According to the Washington Post:
As of July 1, the most influential ratings agency in the mortgage arena, Standard & Poor’s Corp., has upped the ante for lenders who seek to fund piggyback deals through capital market financings. The move is likely to raise interest rates and fees for some home buyers this summer, say mortgage experts, and could reduce the volume and availability of piggyback programs overall.
What’s this all about?
In the old days, if you put less than 20% down, you ended up having to get PMI – private mortgage insurance. This was necessary to protect the bank from the chance you would default on the loan.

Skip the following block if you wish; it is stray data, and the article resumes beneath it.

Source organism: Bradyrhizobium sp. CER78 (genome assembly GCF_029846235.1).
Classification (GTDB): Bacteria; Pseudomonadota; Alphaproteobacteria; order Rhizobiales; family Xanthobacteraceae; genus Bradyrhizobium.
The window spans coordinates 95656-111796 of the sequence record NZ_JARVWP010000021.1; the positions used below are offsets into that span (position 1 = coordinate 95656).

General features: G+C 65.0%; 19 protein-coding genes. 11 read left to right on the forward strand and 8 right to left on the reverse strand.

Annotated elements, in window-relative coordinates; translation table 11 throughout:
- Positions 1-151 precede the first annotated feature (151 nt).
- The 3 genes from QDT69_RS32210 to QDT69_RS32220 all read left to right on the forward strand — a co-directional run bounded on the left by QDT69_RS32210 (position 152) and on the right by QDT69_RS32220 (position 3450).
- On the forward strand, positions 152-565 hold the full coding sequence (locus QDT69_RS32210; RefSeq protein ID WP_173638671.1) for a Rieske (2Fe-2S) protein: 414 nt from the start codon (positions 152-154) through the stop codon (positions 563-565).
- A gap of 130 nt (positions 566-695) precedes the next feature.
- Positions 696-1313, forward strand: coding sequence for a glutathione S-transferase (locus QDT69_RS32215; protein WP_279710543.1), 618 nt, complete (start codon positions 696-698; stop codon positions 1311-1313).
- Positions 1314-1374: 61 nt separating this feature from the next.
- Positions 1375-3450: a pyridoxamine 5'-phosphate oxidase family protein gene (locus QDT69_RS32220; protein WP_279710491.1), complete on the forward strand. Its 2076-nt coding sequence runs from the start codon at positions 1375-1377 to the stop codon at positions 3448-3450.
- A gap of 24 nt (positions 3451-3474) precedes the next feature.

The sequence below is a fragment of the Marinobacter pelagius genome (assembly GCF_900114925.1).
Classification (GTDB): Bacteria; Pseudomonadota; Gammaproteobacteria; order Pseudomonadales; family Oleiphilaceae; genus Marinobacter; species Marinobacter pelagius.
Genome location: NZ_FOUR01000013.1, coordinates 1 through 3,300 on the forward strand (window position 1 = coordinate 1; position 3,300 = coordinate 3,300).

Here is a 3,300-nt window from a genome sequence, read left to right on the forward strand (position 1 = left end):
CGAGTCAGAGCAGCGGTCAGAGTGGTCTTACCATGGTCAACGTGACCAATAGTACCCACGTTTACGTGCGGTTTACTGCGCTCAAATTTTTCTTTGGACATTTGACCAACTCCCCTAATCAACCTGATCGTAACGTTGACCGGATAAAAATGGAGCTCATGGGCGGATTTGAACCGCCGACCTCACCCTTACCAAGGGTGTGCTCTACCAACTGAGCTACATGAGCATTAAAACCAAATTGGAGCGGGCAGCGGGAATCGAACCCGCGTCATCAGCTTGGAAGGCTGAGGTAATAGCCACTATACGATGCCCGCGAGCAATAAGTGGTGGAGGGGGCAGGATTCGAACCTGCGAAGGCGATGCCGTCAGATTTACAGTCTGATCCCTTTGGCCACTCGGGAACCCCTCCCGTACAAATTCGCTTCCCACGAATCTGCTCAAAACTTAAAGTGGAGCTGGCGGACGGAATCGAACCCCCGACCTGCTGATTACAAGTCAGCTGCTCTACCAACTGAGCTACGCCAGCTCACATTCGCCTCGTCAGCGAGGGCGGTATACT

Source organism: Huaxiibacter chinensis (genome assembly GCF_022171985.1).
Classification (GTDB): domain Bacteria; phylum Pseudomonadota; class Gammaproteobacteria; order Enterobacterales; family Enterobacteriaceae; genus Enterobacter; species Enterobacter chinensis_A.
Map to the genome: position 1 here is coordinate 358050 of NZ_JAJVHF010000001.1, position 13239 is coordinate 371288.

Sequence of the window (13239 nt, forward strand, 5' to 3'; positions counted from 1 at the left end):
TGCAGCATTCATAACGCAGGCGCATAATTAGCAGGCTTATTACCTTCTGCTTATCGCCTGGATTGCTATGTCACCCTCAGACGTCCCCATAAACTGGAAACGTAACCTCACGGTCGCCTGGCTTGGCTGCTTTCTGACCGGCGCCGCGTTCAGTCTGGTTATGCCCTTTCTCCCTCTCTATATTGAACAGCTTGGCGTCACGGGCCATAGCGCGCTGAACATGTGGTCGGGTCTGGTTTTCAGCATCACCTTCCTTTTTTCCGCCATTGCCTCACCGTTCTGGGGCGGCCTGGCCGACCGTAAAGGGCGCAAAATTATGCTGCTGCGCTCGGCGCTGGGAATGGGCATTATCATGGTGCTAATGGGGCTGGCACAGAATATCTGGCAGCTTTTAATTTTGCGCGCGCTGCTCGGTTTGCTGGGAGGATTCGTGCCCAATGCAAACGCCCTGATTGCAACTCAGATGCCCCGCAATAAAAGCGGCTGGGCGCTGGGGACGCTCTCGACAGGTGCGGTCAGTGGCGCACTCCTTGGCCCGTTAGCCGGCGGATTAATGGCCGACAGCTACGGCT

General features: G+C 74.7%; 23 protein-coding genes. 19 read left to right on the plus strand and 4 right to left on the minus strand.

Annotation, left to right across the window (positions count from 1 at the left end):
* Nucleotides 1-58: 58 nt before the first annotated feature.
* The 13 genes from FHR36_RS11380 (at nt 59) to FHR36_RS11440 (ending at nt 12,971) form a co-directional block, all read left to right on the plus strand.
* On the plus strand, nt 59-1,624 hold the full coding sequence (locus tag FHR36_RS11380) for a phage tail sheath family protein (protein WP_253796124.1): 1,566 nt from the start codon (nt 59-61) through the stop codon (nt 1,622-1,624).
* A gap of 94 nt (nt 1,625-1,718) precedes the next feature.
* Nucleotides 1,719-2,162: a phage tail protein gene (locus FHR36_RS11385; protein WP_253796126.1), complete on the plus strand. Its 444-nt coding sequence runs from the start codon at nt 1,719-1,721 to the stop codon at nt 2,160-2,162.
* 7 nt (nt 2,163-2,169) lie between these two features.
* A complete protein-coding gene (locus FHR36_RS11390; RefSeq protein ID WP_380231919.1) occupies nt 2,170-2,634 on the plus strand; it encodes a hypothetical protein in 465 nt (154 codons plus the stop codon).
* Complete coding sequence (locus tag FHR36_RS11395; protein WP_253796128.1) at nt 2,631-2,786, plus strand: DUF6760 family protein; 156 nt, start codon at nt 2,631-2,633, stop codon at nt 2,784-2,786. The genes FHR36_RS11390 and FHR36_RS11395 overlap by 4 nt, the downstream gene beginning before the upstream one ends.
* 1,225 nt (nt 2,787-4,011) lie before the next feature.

But, these days, most people take out two loans when they buy a home – the first loan, for 80% of the purchase price, and then a second “piggyback” loan, for another 10%-15%. They don’t have to get PMI, plus, even better, the interest on the second loans is tax deductible!
Obviously, most people need to do this because they don’t have 20% of the purchase price, just sitting there in the bank.
Trouble is, those second loans are usually adjustable rate loans.
And, with increasing interest rates, people may find it harder to pay those loans.
Worse, if home prices start to fall, homeowners may end up finding that they can’t even sell their homes for the 90% or 95% they own on their homes.
That’ll leave the banks in a jam, now, won’t it?
The Washington Post article has the details on what S&P is actually doing, as well as more on proposed federal guidelines that will also reduce banks’ willingness to offer these kinds of loans to consumers.
Less loans available means less buyers.
More information: Piggybacking Onto Trouble – By Kenneth R. Harney, The Washington Post